Many brands struggle to gain recognition in the SERPs and throughout social media, but achieving visibility is not the only important element of Internet marketing. A company’s reputation is crucial and managing that reputation is necessary in order to maintain a positive image both on and offline.
Discovering Reputation Concerns
Throughout both search results and social media, reputation concerns can often be easily identifiable. Features such as suggestive search have been advantageous to business owners and online marketers in discovering potential brand reputation issues. Keywords such as “scam”, “ripoff”, “complaints” and other similar terms may accompany a brand or individual’s name in suggested searches and these results should be identified and subsequently managed to avoid gaining a negative profile online.
Developing a Strategy
Customer complaints and negative reviews can greatly impact a company’s image and should be carefully monitored in order to design an effective reputation management campaign. While every strategy should be customized and tailored to fit the brand, there are certain techniques that should always be utilized. Encouraging satisfied customers to add positive reviews and feedback to social networks and other authoritative sites is a great way to fortify a strong reputation or rebuild a damaged one.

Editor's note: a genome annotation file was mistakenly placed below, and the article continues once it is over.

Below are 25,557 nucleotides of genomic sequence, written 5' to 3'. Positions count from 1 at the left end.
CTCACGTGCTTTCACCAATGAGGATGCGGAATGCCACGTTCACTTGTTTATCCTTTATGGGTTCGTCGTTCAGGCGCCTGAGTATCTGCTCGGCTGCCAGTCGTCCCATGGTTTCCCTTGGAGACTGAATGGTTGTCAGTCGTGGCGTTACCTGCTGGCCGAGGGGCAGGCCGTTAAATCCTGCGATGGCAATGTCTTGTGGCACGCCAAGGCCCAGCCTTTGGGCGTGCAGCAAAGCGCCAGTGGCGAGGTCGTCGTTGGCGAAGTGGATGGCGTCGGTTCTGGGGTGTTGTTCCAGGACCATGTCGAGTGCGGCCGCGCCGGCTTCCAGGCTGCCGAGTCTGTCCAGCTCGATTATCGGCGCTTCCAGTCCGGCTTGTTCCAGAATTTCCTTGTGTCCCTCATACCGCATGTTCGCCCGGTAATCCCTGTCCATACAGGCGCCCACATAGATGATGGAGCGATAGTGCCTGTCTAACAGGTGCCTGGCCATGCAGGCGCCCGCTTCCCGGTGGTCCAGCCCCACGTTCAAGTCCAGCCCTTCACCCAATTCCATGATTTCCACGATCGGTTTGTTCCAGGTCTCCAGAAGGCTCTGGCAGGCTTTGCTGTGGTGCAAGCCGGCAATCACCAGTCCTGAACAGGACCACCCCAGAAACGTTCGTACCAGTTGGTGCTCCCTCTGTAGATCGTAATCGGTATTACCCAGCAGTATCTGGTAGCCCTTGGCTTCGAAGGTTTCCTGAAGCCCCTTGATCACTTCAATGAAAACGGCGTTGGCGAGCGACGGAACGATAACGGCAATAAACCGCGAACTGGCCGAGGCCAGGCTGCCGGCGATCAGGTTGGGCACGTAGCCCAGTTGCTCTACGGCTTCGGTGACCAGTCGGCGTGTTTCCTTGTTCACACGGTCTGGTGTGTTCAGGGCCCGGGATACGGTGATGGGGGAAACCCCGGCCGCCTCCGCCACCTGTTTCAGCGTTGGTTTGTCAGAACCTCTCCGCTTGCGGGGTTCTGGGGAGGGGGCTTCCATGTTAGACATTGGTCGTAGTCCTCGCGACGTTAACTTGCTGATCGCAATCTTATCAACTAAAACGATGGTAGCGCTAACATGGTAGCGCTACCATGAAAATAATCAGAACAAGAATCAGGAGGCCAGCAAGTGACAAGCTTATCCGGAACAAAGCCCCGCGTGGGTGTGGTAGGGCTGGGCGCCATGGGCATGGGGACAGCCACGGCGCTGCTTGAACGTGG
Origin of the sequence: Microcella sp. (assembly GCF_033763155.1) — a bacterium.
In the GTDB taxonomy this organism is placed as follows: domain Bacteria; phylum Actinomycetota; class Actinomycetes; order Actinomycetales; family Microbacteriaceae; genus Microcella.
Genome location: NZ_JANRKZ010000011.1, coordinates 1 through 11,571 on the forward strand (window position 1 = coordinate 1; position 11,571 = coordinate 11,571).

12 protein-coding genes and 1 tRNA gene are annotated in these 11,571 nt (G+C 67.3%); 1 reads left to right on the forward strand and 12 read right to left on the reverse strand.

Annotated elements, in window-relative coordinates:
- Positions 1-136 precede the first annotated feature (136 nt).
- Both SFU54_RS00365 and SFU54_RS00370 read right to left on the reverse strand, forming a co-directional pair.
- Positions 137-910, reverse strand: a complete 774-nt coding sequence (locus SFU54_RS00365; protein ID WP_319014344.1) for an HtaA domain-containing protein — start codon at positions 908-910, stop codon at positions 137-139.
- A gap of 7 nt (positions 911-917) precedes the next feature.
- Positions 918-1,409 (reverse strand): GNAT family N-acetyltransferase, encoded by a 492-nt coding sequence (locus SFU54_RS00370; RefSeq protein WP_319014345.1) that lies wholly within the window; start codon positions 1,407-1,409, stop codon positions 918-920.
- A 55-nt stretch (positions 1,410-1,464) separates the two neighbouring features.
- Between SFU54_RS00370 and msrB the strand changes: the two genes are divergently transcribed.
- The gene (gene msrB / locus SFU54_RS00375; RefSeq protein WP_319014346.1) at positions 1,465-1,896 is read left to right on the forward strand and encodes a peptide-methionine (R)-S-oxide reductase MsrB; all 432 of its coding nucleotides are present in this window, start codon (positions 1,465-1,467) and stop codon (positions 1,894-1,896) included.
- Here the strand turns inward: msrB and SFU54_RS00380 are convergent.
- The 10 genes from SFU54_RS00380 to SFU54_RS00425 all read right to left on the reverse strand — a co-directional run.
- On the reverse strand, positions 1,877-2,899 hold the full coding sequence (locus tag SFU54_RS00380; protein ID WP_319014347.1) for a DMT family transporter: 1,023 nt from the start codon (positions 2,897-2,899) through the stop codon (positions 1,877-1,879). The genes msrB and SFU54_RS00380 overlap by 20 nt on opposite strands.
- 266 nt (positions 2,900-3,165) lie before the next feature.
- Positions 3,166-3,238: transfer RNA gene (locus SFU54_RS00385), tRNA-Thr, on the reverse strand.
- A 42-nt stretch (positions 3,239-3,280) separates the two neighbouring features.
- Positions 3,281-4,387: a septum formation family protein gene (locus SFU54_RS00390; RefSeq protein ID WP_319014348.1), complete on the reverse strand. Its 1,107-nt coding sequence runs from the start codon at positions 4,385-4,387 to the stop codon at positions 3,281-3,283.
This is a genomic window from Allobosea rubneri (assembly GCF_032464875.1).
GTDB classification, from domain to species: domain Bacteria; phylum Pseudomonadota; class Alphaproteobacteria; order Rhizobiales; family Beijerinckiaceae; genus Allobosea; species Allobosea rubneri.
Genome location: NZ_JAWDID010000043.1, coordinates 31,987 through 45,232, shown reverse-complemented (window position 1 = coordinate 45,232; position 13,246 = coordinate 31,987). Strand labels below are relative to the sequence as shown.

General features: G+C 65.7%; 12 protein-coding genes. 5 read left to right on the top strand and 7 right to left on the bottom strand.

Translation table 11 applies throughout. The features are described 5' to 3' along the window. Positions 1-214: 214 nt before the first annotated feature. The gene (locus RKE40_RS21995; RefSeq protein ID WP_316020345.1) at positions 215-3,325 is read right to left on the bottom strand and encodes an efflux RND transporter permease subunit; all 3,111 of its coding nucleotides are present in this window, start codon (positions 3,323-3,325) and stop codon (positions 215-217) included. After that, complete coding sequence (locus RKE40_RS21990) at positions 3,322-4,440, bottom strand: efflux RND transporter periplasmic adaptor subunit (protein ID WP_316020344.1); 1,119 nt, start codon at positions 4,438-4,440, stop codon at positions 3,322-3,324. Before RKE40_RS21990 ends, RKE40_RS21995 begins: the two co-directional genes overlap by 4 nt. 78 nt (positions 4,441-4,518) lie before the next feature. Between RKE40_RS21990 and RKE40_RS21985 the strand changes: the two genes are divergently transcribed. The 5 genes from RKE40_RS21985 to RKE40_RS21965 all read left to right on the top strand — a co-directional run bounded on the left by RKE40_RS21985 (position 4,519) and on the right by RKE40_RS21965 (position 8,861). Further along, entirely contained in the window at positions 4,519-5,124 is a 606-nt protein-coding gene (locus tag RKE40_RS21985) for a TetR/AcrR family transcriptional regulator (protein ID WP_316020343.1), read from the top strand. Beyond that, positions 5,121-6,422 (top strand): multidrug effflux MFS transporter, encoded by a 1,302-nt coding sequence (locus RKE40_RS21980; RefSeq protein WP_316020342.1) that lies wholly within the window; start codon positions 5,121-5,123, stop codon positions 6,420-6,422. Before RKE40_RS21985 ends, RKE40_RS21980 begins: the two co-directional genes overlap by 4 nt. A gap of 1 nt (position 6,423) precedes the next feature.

Once a successful reputation management strategy is designed, it is important to maintain it. To ensure a positive brand image remains in place online, long-term maintenance is required. Brand and keyword research are part of the ongoing efforts involved and being proactive is also useful in preventing future reputation issues.
The importance of a strong online reputation is virtually immeasurable and is a crucial component of both Internet marketing and brand management.
For more on reputation management, see Todd Bailey’s latest video on our YouTube Channel.
“Godfather, be my friend,” a man pleads as he kisses Don Vito’s hand. The former was really asking of a favor. The Godfather knew. It’s VERY LIKELY those on your ‘let’s be pals’ radar know your immediate intentions too. It’s okay; be aware of their awareness and proceed…naturally.
I’ve been pretty successful in making friends throughout my life. I’m actually pretty cool; but, that’s for me to know and others to notice. In social life, I can be a bit lax, allowing things to happen at a gradual pace. I’m a tough sell. I’m not going to ‘be down’ with just anyone. In my professional life, things are a bit different, warranting a mixture of friendly and professional sentiments; but, I’m very similar to other professionals in that regard too. I’m not going to be ‘cool’ with just anyone. If I did want to begin a relationship, I would go about it in the following manner.